VLDL was the indicator of the Insulin Resistance Phenotype showing the highest factor loading in both sexes, emerging in our study as an insulin resistance marker linked to cardiovascular risk in young people. Research using VLDL as a biological marker is scarcer, even though VLDL is associated with insulin resistance  and CVD . Elevated plasma triglyceride and VLDL determine greater insulin secretion in obese adolescents, regardless of initial insulin sensitivity . Insulin resistance plays an essential role in VLDL metabolism by increasing the availability of apolipoprotein B (ApoB), the primary lipoprotein of VLDL, leading to the increased hepatic synthesis of VLDL . At the same time, VLDL concentration is essential in the initiation and progression of atherosclerosis  and can manifest in young people .
Harmful use of alcohol was directly associated with the Insulin Resistance Phenotype. In addition, the harmful use of alcohol in young people was indirectly associated with the Vascular Risk Phenotype through increased Insulin Resistance Phenotype in both sexes. Excessive alcohol consumption is linked to oxidative stress, inflammatory responses  and hypertension .
More distally, higher values of Family Socioeconomic Status were associated with lower values of the Insulin Resistance Phenotype in both sexes. Higher values of Family Socioeconomic Status were also associated with lower values of the Vascular Risk Phenotype, but only in females, confirming a previous study that shows the highest cardiovascular risk and incredibly high disease burden for low-income groups . Low socioeconomic status groups have a higher risk of developing cardiovascular disease . People with lower socioeconomic status may be more vulnerable to CVD and diabetes due to material deprivation, unsanitary living conditions, limited access to high-quality health care, reduced opportunities to prevent complications, inappropriate, risky behavior such as tobacco use, unhealthy foods habits, a sedentary lifestyle and being overweight or obese . A possible explanation for this difference between the sexes in our study is that higher values of Family Socioeconomic Status were associated with higher values of fat mass index in boys. In addition, cardiovascular risk is also higher for males , which could be explained by hormonal differences, possibly linked to estrogen activities or factors associated with the X chromosome that protect vascular walls in females .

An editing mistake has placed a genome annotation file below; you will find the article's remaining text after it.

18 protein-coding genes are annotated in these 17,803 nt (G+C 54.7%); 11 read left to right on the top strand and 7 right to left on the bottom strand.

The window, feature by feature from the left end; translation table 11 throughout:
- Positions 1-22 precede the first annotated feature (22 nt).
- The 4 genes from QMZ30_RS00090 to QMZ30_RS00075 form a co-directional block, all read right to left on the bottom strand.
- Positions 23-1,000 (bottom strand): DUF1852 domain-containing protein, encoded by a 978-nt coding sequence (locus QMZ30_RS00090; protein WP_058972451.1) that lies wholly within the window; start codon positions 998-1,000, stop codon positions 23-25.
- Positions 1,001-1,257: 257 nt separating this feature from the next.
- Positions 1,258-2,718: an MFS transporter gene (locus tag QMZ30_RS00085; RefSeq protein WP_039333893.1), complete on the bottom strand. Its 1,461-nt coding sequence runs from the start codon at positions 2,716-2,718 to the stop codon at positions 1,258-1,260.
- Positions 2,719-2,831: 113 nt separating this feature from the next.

The main limitation is that the cross-sectional design did not allow us to assume a temporal link among the exploratory variables, Insulin Resistance Phenotype, and the vascular outcome. Furthermore, we cannot rule out reverse causality in shown associations, for example, the inverse pathway of the Insulin Resistance Phenotype increasing the fat mass index. Some bias may arise from losing participants from the original Cohort from birth and the necessity to open the sample at 18–19 follow-up to survey representativeness. In this respect, to guarantee the sample power fellow was opened using official Brazilian data (SINASC). In this respect, we compared some characteristics between the original cohort and new participants from SINASC (retrospective cohort) related to head of the family, economic class, monthly family income, alcohol consumption, and fat mass index; however, we did not find statistically significant differences between these populations.
The study’s strengths lie in the construction of the latent variable Insulin Resistance Phenotype aimed at reducing the measurement error of early markers of insulin resistance and test the validity of the Vascular Risk Phenotype in a population sample stratified by sex to estimate incipient vascular changes in adolescents.